Complications are an interesting topic. Overall, the date function is the most used complication, with many variations on the complexity. A GMT gets used on a daily basis by globetrotters to track the time at home while traveling through different time zones. Chronographs? Sure, let me check when my pasta is al dente.
Moon Phases are a different breed. The moon phase displays the earth’s view of the part of the moon that is lit by the sun. This is usually displayed by a rotating disc with different positions of the moon, either printed or painted. The disc turns, displaying a different view of the lunar cycle to observe.
The moon phase is one of the earliest known complications. While it certainly was useful back in the day, the function became obsolete over the years. Yet, the moon phase still is a popular complication. Why you ask? Because it looks good. A hand painted rotating disc with different positions of the moon, can be a beautiful sight on an otherwise boring dial.
Today, we are going to look into three different watches with moon phases.
The Meistersinger Lunascope is an excellent example of why moon phase watches are so popular: they look amazing. The oversized moon and skylight grab all the attention, making the watch a hypnotizing work of art.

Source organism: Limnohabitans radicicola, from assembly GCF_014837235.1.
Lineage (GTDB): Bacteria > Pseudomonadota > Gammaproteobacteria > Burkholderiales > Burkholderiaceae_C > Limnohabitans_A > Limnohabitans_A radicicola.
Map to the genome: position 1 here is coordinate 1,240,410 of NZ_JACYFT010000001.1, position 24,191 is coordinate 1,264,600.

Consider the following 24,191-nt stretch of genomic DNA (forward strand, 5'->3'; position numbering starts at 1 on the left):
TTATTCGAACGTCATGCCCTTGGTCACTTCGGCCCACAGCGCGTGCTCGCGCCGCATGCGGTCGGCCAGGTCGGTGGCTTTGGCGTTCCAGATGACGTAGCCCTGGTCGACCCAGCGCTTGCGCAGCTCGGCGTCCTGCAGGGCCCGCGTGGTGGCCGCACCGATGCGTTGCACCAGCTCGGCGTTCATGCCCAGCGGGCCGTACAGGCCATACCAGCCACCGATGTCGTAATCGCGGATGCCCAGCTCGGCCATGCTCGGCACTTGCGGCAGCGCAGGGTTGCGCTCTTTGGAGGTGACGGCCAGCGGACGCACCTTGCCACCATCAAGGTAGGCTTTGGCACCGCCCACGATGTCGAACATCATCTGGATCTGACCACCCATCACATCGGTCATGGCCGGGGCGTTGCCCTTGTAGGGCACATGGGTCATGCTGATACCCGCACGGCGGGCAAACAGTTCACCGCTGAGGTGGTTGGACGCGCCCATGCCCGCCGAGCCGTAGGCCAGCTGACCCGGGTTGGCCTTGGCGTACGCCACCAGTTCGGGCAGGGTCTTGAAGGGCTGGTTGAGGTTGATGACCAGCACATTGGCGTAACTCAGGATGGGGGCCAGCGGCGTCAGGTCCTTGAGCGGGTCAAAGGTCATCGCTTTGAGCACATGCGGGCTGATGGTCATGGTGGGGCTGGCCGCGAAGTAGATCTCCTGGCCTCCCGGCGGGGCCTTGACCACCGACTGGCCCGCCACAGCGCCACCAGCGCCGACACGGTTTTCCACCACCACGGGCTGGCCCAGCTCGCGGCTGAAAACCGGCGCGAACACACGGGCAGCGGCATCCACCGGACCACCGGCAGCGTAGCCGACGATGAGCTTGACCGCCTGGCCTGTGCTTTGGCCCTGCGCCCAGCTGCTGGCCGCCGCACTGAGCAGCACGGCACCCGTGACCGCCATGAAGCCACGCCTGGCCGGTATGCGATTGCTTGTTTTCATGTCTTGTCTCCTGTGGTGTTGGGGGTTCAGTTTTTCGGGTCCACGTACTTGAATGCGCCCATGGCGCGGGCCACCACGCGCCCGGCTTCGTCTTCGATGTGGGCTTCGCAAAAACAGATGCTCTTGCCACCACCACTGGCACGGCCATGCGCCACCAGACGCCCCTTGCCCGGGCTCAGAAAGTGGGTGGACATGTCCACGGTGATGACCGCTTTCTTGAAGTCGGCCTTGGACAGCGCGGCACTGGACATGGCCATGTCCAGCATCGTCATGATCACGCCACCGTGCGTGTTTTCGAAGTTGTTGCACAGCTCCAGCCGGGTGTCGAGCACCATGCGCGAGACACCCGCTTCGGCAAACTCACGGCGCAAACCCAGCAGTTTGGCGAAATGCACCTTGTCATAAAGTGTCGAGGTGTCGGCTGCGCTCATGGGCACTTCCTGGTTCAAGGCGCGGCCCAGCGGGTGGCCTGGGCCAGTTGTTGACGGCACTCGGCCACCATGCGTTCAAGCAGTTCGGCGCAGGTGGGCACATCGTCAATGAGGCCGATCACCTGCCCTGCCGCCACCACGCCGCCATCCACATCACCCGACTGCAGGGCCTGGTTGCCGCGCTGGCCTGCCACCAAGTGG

IWC Da Vinci Automatic
With its case of 36mm, the IWC Da Vinci Moonphase is marketed as a ladies watch. Be it as it may, we think it can fit any smaller wrist, Ladies or Gents.
The moonphase sits nicely on top at the 12 o'clock position. This is different than most models who would place the moon at the six o'clock position, but it works perfectly on this IWC. The disc itself is a deep navy blue disc with painted silver stars and moon. IWC has done an excellent job here according to us.
Hublot Classic Fusion Aerofusion Moonphase
A sportier approach is the Hublot Classic Fusion Aerofusion. The skeletonized movement and visible date discs give this watch an interesting and rather busy dial. The moon phase is once again a welcome addition to sooth the busy dial.